What’s really going on with the demand for gasoline?

President Biden recently vaunted on Twitter that gasoline prices in the United States fell for 50 days in a row, noting that it was the fastest drop in a decade. The president added some sort of infographic to his tweet telling us that 50% of gas stations were selling gas for $3.99 or less per gallon. What he forgot to mention is that gasoline demand is behaving very abnormally at this time of year.

Standard Chartered issued a commodity alert this week saying that this year’s US driving season has never quite materialized. The report noted substantial declines in demand for June and July, however, adding that the recent drop in prices should lead to a recovery in demand this month.

There has been a lot of talk that the remedy for higher oil prices is still higher prices. It looks like it may have happened in the United States, as gasoline prices earlier this year hit their highest level in several decades. And the national average is still over $4 a gallon, according at AAA.

No wonder then, with raging inflation, people are choosing not to drive, which affects demand. According to StanChart data, in July, U.S. gasoline demand fell 7.6% on the year to 8.592 million barrels per day, which the report said was the level of demand. the lowest since 1997, except for the heavy confinement period of 2020.

The Energy Information Administration, however, had a different interpretation of the data. According to this interpretation, the gasoline demand figure above was 1 million bpd lower than demand during the July 2020 lockdown.

Bloomberg’s observation of gasoline demand trends caused a stir on Twitter, prompting many analysts to weigh in on whether it’s possible this year’s driving season could have been worse for the city. gasoline demand than summer 2020.

Different datasets have been noted in the proceedings, such as that of GasBuddy, which reported a slight increase in demand last week, for example. Patrick DeHaan of GasBuddy Noted the different methodologies for measuring demand and one very, perhaps the most important, difference between these methodologies.

The EIA uses what it calls implicit demand or, according to its report, the “product supplied” by refiners to fuel retailers, while GasBuddy works with the amount of gasoline actually sold by filling stations. Some have accused the EIA of skewing the numbers. Others Noted that the weekly demand figures are wrong and that mistakes have also been made in the past which led to the wrong July demand estimate.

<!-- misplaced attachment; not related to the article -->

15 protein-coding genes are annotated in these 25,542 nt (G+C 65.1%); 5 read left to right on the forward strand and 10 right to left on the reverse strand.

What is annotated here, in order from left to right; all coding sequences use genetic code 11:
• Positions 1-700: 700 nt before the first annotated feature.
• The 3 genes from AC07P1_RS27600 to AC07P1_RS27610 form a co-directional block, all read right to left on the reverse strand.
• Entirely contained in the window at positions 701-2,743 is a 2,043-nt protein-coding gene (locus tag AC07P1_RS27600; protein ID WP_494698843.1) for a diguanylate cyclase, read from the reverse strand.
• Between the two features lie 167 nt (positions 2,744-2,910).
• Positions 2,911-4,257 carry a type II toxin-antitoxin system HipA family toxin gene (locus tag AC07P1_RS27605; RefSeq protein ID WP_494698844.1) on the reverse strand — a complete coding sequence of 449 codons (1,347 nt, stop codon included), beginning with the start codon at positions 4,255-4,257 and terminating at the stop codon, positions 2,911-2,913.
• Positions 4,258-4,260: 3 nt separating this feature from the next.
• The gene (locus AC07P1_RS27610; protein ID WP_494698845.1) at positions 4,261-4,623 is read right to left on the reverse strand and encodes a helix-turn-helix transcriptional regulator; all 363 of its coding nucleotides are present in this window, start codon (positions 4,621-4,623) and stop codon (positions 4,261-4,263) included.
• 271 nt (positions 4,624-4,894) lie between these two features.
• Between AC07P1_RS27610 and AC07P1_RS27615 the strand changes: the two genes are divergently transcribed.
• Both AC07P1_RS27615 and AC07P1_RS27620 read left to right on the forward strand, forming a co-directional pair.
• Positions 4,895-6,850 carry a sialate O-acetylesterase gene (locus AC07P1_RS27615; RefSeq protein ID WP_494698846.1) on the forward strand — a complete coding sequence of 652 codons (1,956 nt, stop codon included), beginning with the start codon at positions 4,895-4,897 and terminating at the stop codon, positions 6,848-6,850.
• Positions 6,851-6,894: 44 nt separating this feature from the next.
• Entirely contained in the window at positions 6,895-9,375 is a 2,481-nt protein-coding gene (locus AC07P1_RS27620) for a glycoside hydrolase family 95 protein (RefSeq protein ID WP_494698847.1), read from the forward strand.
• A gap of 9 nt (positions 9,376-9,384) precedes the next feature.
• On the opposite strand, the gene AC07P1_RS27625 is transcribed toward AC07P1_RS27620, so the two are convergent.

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As the debates continue, one thing no one discusses is that American drivers are driving less, and even the consecutive 50-day price drop hasn’t been enough to motivate them to start driving more – than during the season. where everyone travels more, normally.

StanCart analysts noted in their report that “the average U.S. retail gasoline price has fallen more than USc80 per gallon (16%) since the mid-June peak, which should support demand in August. However, we believe the theory that the US market will sustain gas prices of $5 per gallon for an extended period of time has now been tested to destruction.

Indeed, whether or not gasoline demand was weaker in July than in July 2020 is not as relevant as the answer to the question of why, despite such a stable and continuous price decline, Americans don’t drive anymore.

The most obvious answer would, of course, be inflation. Economists, government officials and journalists debate the definition of recession, whether or not the presence of a recession on the books of the United States is pertinent to anything, and if the current situation is not a masked form of economic growth.

Meanwhile, the real prices of real goods and services are rising. As prices rise, consumption begins to fall. The more prices rise, the more consumption would fall unless incomes are adjusted accordingly, which does not yet seem to be happening.

Gasoline, as a commodity that almost everyone uses in one form or another, is no exception. In May and especially in June, gasoline prices reached all-time highs. It was only a matter of time before these record prices started to hurt demand, leading to lower consumption and, consequently, lower prices.

So one wonders what credit the Biden administration could reasonably claim for the 50-day drop in gas prices. They haven’t exactly opened more refineries or stimulated more oil drilling – and even if they had, it would have taken a long time to bring this new production to market.

Market forces have largely driven prices down. And also to reduce consumption which may or may not have been even lower than consumption during the summer of 2020. Now, with lower prices, demand will most likely start to pick up, as actual data from GasBuddy suggests. The more important question then would be how long it will take before prices begin to rise again amid extra-strong gasoline and diesel exports.

By Irina Slav for Oilprice.com

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